Anoosheh Ashoori, the British-Iranian dual national who has been held in Tehran’s Evin Prison for more than four years, has had his request for parole and an appeal against his 10-year sentence rejected.
Ashoori was informed by prison authorities that his last legal recourse within Iran had disappeared last Saturday, the same day that Nazanin Zaghari-Ratcliffe was told that he had lost his appeal against a one-year sentence for alleged activities. of propaganda against the regime. She has been detained in Tehran since 2016 and is waiting to know when and if she should return to Evin Prison. She has already served a five-year sentence.
Ashoori was told that the court had rejected the appeal against his sentence a few months earlier, but was only informed on the weekend. He had also applied for parole on the basis that he had served more than a third of his sentence.
Ashoori’s daughter, Elika, said that “the loss of her parole appeal means that we have now exhausted all possibilities and hopes of having our father back with us. The fate of our family is at the mercy of the UK government. They are the ones who will decide if we will see our father in the near future or when he is a 70-year-old man after having wasted a decade of his life in a dirty, vermin-infested jail. “
It seems more than a coincidence that the two most prominent British-Iranian detainees in Iran suffered such major legal setbacks on the same day.
The Iranians may be pressuring the UK to revive an aborted prisoner swap, or seeking to strengthen their bargaining hand before talks with the United States resume.
His lawyers in the UK also revealed that they are still waiting after more than six months to find out from the Foreign, Commonwealth and Development Office if they will accept his request to grant him diplomatic protection in the same way as the previous Foreign Secretary, Jeremy Hunt, hit Zaghari. Ratcliffe protection.
The status would in theory elevate the case beyond consular matter to one between two states. The current foreign secretary, Liz Truss, has written to the family to tell them that the case is still under examination.
Ashoori’s wife, Sherry Izadi, said the Iranians have openly linked the release of British citizens with dual citizenship to the payment of a £ 400 million debt to Iran by the British government stemming from a deal for Chieftain tanks in the 1970s. “The settlement of this debt has become so monumentally important to the Iranians that they justify their actions by arguing that other countries are holding Iranian assets hostage.”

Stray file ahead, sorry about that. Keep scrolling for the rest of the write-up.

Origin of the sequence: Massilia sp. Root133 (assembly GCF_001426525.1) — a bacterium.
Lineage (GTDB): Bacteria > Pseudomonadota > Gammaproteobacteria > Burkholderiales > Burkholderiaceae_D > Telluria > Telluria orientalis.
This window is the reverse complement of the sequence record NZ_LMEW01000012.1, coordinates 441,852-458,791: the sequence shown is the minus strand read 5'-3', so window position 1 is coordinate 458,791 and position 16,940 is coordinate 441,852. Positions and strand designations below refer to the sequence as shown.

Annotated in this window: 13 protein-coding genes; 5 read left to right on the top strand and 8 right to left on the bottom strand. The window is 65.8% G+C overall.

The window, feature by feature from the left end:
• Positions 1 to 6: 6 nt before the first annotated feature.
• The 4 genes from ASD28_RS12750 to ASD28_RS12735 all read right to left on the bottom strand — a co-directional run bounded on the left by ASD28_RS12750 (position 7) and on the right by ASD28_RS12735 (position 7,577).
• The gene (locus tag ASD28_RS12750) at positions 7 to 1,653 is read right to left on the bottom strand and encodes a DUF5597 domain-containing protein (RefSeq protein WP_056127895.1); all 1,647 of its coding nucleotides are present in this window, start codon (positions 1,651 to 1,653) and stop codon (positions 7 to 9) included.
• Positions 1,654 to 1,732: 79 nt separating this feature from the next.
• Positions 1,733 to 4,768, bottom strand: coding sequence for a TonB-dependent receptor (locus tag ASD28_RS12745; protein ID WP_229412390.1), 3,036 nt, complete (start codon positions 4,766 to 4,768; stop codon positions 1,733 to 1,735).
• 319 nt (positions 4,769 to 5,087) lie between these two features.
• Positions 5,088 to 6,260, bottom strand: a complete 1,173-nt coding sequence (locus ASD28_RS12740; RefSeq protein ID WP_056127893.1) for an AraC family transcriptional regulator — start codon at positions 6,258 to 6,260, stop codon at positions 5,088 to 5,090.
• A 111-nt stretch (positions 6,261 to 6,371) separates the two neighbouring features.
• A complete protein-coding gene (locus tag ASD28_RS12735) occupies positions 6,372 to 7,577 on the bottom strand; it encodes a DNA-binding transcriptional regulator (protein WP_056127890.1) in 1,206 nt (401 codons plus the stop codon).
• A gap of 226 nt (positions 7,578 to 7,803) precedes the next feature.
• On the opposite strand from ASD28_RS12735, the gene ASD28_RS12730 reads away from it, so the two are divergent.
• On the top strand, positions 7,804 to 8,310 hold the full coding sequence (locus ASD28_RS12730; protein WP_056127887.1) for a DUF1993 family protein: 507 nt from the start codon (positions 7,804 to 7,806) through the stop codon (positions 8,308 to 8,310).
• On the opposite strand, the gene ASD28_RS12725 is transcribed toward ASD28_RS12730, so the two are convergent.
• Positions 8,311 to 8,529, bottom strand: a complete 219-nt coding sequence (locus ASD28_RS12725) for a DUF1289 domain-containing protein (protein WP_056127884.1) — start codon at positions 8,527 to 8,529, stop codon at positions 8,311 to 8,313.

He claimed that the FCDO could argue that “paying off this debt will only encourage Iran to take more hostages or the Iranians will spend the money on their own nefarious plans. In my opinion, the truth is a debt and must be paid, especially since the British courts have ruled in favor of Iran. “
She claimed that “the two governments have chosen to indulge in long-term blame games and bargain with human lives for financial gain.”
Nigel Edwards QC, the lawyer who acts for Ashoori on a pro bono basis, said the Foreign Office has repeatedly asked the family to prove their client was predominantly British, including the date of his naturalization, the place and the language. of their education. and the source of your income.
He added that “everything that was needed on a trial basis was already in the hands of the British government through government departments,” and insisted: “by any metric, Anoosheh’s predominant nationality is British.”
Kylie Moore-Gilbert, the British-Australian scholar, who was released from Iran in November 2020 in a prisoner swap, said Iranian authorities look “exclusively negatively” on British prisoners. She said that “this may be one of the reasons why the UK has not done much to bring its citizens from Iran home in contrast to other countries.”
He said Iranians have a long memory of the British role in the “Great Game” with Russia in the 19th century and the British role in the 1959 coup that toppled then-Prime Minister Mohammad Mossadegh.
She revealed that after two months of her questioning in Evin Prison, the guards gave her the option of calling the British or Australian embassy. She said that “the interrogators told me that we strongly recommend that you call the Australians because we have problems with the British. Don’t go, it will be worse. “
She called for a more coordinated approach by nations to summon state hostages and punish countries that implement the practice.
George is Digismak’s reported cum editor with 13 years of experience in Journalism